Knowing how much gas is in your car is important and can help you to avoid being broken down on the side of the road. The only way that you will be able to find out when your car is in need of gas is by having a properly working fuel meter assembly. This assembly is mounted behind your instrument cluster and gets readings from the fuel sending unit in regards to how much gas in the tank. Having a fuel meter assembly that is malfunctioning can lead to a variety of different issues. This assembly is used every time you crank your car, which is why it can become worn over time and malfunction.
For the most part, the fuel meter assembly is built to last for the life of the vehicle. This part is not usually checked as part of routine maintenance. Usually, the only time it gets attention is when it begins to malfunction. In some instances, the needle on the gauge will become stuck in the empty or full position due to issues with the meter assembly. Not knowing how much fuel is actually in your car can be problematic and can lead to a lot of uncertainty.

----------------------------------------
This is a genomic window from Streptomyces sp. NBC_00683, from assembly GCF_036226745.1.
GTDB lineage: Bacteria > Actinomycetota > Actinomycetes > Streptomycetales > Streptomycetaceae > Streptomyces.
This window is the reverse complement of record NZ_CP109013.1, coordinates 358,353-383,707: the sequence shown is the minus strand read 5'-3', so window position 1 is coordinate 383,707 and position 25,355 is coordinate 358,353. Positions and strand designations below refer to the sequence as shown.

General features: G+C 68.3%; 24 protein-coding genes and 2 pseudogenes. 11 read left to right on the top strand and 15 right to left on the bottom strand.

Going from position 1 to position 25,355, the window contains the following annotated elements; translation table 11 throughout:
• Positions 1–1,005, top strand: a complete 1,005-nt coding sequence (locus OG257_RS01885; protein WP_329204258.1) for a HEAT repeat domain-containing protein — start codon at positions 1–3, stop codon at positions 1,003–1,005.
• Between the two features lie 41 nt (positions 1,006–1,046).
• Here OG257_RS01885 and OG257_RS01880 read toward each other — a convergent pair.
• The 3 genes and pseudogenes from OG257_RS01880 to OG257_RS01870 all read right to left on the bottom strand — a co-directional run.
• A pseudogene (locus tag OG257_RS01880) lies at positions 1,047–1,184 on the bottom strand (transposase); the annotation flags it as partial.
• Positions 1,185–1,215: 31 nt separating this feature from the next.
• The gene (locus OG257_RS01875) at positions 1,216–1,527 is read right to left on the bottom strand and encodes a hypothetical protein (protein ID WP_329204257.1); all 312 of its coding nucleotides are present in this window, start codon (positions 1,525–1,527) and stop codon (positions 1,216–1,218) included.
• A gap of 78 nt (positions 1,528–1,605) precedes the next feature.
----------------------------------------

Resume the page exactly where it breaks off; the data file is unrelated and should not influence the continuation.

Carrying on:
Due to the importance that the fuel system plays in the running of a vehicle, it is imperative that repairs are done to any components that are in this system in a timely manner. Just like any other fuel component on a car, when the fuel meter assembly goes bad it will have to be replaced in a hurry.
Here are some of the things that you may start to notice when it is time to have your fuel meter assembly replaced:
- The fuel gauge on the instrument cluster will read full at all times
- The fuel gauge will read empty all of the time even when tank is full
- The gauge readings are inconsistent and erratic
When you being to notice these types of symptoms, you will need to act swiftly to get the fuel meter assembly replaced. Due to the high level of complexity that is involved in this type of repair, it is best to let a professional mechanic handle it for you.
This article originally appeared on YourMechanic.com as How Long Does a Fuel Meter Assembly Last? and was authored by Valerie Johnston.